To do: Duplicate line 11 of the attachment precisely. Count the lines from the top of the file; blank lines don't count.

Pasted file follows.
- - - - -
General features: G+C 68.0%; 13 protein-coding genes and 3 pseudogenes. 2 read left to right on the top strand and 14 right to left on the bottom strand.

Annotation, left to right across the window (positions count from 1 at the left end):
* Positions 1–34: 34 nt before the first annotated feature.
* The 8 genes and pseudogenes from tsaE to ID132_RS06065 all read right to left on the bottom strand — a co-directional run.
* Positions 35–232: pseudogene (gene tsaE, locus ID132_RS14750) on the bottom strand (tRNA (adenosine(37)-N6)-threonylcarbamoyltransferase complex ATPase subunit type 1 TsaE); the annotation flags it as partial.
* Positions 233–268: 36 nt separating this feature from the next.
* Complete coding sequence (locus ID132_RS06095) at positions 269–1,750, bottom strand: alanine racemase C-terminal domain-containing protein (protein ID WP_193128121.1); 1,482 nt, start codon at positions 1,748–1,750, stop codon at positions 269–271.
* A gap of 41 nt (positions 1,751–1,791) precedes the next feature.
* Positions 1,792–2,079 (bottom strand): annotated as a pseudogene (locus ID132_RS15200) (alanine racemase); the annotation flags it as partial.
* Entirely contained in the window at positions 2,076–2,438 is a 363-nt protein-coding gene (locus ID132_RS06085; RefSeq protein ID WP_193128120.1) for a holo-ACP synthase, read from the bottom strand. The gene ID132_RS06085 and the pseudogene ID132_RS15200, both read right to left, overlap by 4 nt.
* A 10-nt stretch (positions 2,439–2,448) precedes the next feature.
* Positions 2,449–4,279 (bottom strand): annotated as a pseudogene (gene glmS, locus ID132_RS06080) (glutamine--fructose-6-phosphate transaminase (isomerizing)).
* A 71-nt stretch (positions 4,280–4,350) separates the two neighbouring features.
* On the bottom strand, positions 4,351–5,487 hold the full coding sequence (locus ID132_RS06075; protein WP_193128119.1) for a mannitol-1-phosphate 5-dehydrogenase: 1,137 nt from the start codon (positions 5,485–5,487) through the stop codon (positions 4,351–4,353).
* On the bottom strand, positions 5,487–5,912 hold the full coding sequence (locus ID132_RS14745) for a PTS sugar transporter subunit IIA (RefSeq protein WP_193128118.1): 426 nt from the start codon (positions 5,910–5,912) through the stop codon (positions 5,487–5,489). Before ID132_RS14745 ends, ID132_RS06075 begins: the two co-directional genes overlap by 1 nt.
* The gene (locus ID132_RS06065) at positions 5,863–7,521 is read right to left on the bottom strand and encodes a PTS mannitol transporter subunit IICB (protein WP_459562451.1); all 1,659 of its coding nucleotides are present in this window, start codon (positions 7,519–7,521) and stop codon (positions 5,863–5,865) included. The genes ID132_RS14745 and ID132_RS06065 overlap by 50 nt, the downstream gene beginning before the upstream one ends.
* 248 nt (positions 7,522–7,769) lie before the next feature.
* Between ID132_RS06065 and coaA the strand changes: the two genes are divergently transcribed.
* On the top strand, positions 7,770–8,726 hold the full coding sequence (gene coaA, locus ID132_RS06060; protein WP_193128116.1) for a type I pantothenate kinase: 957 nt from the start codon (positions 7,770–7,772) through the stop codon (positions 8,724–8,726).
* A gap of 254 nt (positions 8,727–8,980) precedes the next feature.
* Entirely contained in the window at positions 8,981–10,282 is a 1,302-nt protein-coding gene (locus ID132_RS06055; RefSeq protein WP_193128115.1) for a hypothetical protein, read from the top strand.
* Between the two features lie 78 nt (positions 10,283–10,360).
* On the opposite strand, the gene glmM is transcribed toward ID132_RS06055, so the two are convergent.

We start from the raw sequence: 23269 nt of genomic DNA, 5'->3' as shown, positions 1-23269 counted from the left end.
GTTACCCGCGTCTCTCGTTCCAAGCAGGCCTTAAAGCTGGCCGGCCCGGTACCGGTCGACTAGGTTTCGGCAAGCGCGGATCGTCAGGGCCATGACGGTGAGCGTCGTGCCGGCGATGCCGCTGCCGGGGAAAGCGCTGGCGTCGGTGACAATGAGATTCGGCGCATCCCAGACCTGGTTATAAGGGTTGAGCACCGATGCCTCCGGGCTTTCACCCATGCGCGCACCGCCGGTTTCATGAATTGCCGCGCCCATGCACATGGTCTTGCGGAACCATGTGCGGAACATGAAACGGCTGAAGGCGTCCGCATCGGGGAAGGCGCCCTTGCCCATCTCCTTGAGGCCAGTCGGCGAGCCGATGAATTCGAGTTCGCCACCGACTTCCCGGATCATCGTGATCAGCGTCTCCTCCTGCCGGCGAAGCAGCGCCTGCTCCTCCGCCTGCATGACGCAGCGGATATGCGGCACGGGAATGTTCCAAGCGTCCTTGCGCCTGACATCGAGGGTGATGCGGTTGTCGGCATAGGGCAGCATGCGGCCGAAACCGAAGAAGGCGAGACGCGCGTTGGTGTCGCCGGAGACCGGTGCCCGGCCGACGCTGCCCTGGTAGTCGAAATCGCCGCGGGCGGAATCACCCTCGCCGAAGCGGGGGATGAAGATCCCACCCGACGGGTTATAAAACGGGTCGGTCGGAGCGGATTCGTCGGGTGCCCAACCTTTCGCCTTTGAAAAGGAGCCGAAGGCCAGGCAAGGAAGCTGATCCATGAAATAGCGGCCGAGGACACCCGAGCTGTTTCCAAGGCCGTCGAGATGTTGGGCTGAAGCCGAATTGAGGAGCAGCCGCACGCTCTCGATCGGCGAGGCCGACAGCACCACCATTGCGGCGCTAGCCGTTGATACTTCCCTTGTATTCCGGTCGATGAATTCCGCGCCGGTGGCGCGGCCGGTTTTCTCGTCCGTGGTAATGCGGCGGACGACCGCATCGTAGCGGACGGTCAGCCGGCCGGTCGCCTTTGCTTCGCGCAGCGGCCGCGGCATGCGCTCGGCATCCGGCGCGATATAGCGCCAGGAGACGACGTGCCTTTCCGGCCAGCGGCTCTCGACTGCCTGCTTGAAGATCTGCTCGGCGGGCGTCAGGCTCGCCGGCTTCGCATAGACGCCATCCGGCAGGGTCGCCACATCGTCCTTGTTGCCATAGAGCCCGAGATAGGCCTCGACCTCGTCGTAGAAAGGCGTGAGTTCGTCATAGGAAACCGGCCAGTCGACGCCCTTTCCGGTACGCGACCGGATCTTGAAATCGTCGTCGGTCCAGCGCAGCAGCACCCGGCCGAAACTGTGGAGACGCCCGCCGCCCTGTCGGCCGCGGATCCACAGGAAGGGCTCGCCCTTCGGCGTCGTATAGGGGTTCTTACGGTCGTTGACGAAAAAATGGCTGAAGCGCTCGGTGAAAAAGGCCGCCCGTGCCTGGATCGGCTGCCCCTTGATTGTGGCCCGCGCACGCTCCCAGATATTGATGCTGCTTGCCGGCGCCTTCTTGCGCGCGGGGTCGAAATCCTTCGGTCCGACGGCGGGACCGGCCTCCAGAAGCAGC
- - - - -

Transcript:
* A 10-nt stretch (positions 2,439–2,448) precedes the next feature.